How to identify emerging markets in ETFs?

How to identify emerging markets in ETFs?

What are emerging markets?

They are countries that are experiencing rapid economic growth and development. They are often identified by their income, level of development, economic growth, debt-to-GDP ratio, inflation rate, exchange rate, stock market capitalization, and country risk.

What are ETFs?

ETFs are investment funds that track a particular index. Some ETFs track indexes of stocks, bonds, commodities, and currencies.

What are some examples of emerging markets?

Examples of emerging markets are China, India, Brazil, Mexico, South Africa, and Turkey.

Ways on how to identify emerging markets in ETFs:

Per capita income

One way to identify emerging markets is by looking at the per capita income of a country. According to the World Bank, countries with a per capita income of $12,746 or less are considered low-income economies. In contrast, those with a per capita income between $12,746 and $9,385 are considered lower-middle-income economies. Upper-middle-income economies have per capita incomes between $9,386 and $36,565, while high-income economies have per capita incomes of $36,566 or more.

As of 2018, there were 48 low-income economies, 102 lower-middle-income economies, 54 upper-middle-income economies, and 30 high-income economies.

Level of development

Another way to identify emerging markets is by looking at their level of development. The United Nations Development Programme (UNDP) measures a country’s level of development using the Human Development Index (HDI). The HDI considers a country’s life expectancy, education, and per capita income. As of 2018, there were 99 countries with a low human development index, 107 countries with a medium human development index, and 57 countries with a high human development index.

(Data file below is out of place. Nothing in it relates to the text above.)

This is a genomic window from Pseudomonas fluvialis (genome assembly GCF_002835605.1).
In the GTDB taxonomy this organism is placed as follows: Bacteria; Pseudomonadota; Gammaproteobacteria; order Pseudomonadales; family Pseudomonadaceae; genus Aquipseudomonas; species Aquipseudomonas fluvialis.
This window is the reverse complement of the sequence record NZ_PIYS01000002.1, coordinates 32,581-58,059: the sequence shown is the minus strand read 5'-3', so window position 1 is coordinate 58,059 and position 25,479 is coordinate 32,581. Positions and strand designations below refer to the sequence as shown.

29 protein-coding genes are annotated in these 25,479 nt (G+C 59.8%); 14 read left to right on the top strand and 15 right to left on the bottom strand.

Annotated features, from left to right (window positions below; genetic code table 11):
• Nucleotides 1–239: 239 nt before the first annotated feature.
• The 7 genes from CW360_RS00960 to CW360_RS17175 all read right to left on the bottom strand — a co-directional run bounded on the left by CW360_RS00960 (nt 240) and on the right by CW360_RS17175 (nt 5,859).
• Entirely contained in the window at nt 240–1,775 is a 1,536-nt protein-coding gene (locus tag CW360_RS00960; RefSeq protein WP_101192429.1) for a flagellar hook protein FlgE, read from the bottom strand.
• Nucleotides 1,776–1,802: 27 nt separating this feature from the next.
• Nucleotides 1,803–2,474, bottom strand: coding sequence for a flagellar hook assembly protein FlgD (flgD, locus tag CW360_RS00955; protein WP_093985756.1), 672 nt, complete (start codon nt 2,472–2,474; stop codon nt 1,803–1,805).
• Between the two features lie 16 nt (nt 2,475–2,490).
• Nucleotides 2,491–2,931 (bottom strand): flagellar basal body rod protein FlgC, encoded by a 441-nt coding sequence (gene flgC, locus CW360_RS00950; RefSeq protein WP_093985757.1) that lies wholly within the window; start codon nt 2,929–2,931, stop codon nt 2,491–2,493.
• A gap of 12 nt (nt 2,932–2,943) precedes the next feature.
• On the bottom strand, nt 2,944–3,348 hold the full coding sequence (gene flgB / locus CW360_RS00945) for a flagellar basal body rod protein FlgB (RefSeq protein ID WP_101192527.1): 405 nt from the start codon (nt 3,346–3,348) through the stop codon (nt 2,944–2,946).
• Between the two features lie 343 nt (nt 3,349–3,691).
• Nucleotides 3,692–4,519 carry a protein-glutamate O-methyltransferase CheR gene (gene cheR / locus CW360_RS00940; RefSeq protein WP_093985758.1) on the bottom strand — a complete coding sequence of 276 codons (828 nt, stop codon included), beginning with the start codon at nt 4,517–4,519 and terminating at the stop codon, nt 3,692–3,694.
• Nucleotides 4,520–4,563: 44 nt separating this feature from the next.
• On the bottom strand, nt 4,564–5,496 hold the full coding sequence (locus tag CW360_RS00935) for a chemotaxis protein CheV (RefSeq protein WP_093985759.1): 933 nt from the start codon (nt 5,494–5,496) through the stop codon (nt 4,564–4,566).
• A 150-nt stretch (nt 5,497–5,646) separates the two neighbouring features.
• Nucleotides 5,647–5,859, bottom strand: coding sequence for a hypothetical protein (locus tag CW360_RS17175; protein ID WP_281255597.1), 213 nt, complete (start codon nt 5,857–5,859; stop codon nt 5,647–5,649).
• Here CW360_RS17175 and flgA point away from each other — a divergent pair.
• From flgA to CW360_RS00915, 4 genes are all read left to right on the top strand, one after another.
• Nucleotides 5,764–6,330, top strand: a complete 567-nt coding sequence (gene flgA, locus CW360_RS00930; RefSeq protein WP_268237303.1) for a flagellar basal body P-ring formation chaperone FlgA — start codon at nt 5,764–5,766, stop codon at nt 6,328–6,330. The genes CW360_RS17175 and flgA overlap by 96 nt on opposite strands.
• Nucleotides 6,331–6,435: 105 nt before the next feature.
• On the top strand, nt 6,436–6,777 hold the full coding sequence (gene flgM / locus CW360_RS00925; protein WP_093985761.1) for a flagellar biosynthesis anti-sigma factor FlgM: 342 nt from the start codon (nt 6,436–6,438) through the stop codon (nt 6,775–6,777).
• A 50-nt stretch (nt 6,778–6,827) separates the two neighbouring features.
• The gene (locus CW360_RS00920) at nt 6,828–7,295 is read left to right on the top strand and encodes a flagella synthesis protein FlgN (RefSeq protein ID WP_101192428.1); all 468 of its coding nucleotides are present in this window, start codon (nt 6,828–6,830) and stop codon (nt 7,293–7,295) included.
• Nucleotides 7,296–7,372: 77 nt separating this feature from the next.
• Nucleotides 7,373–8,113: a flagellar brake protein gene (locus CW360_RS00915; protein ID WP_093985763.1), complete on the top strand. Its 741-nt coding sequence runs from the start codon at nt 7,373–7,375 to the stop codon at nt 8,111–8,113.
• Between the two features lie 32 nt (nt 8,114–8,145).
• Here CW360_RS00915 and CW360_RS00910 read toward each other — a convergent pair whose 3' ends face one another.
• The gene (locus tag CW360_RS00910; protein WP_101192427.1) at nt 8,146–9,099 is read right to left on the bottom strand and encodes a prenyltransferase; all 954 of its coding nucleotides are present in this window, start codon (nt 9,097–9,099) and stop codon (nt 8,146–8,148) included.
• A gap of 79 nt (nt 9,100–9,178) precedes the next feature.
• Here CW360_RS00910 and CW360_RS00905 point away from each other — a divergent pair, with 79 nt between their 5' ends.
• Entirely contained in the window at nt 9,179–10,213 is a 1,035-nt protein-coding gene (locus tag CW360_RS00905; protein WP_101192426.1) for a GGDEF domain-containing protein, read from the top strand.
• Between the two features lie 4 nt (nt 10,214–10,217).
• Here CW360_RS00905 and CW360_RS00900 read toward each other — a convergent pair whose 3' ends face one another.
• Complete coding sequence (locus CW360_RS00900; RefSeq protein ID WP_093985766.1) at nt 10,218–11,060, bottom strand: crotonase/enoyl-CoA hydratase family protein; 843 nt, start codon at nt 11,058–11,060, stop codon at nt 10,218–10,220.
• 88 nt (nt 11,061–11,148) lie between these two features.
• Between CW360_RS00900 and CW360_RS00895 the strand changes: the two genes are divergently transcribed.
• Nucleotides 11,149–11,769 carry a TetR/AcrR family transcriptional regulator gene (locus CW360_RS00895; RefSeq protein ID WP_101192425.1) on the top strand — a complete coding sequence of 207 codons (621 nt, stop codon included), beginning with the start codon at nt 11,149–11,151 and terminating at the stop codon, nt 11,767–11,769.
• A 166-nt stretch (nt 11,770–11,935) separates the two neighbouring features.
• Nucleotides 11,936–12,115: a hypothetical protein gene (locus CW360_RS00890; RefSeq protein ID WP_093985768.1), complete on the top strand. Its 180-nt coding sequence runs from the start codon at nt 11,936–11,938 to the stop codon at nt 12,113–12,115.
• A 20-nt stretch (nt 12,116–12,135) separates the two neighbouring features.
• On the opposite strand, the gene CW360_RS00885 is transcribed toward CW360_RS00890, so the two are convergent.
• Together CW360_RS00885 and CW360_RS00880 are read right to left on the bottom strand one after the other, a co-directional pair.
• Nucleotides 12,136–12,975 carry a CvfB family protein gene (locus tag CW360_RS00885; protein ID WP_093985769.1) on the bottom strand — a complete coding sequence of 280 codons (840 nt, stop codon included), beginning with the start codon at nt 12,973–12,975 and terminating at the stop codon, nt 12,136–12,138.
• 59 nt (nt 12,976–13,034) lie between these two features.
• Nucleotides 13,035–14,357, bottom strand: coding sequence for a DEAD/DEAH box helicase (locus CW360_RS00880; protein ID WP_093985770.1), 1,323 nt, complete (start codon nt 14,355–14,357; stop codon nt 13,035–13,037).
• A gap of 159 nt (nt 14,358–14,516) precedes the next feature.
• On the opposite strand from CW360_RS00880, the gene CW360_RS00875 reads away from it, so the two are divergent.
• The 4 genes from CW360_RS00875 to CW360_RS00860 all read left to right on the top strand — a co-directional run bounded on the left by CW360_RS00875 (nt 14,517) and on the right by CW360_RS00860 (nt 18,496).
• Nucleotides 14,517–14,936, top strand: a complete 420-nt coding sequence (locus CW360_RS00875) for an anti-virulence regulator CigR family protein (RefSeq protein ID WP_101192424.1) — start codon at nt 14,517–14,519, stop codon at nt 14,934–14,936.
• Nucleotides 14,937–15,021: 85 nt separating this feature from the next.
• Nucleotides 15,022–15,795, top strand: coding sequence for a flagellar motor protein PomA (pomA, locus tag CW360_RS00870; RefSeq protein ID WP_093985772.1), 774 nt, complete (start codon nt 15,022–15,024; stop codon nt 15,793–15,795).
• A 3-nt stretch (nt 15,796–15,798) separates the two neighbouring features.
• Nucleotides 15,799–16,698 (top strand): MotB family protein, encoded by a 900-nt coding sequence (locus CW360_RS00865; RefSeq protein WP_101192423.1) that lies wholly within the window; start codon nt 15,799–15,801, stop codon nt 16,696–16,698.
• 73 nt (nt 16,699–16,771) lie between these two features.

Economic growth

The third way to identify emerging markets is by looking at their economic growth. The World Bank measures a country’s economic growth using the gross domestic product (GDP) growth rate. The growth rate is the percentage change in a country’s GDP from one year to another. As of 2018, there were 70 countries with a GDP growth rate of 4% or more and 101 countries with a GDP growth rate of 3-4%.

Debt-to-GDP ratio

Another way to identify emerging markets is by looking at their debt-to-GDP ratio. The debt-to-GDP ratio is the amount of a country’s debt divided by its GDP. As of 2018, there were 102 countries with a debt-to-GDP ratio of 60% or less and 58 countries with a debt-to-GDP ratio of 80% or more.

Inflation rate

Another way to identify emerging markets is by looking at their inflation rate. The inflation rate is the percentage change in a country’s Consumer Price Index (CPI) from one year to the next. As of 2018, there were 85 countries with an inflation rate of 10% or more and 49 countries with an inflation rate of 5-10%

Exchange rate

Another way to identify emerging markets is by looking at their exchange rate. The exchange rate is the price of one country’s currency in terms of another country’s currency. As of 2018, there were 101 countries with an exchange rate that was 2% or more different from the average exchange rate over the past five years.

Stock market capitalization

Another way to identify emerging markets is by looking at their stock market capitalization. The stock market capitalization is the total value of a country’s stocks. As of 2018, there were 102 countries with a stock market capitalization of $1 billion or less and 58 countries with a stock market capitalization of $10 billion or more.

Country risk

The eighth way to identify emerging markets is by looking at their country’s risk. The country risk is the likelihood that a country will not repay its debt. As of 2018, there were 97 countries with a country risk of 50% or less and 60 countries with a country risk of 70% or more.

Political risk

The ninth way to identify emerging markets is by looking at their political risk. The political risk is the likelihood that a country’s government will collapse. As of 2018, there were 98 countries with a political risk of 50% or less and 59 countries with a political risk of 70% or more.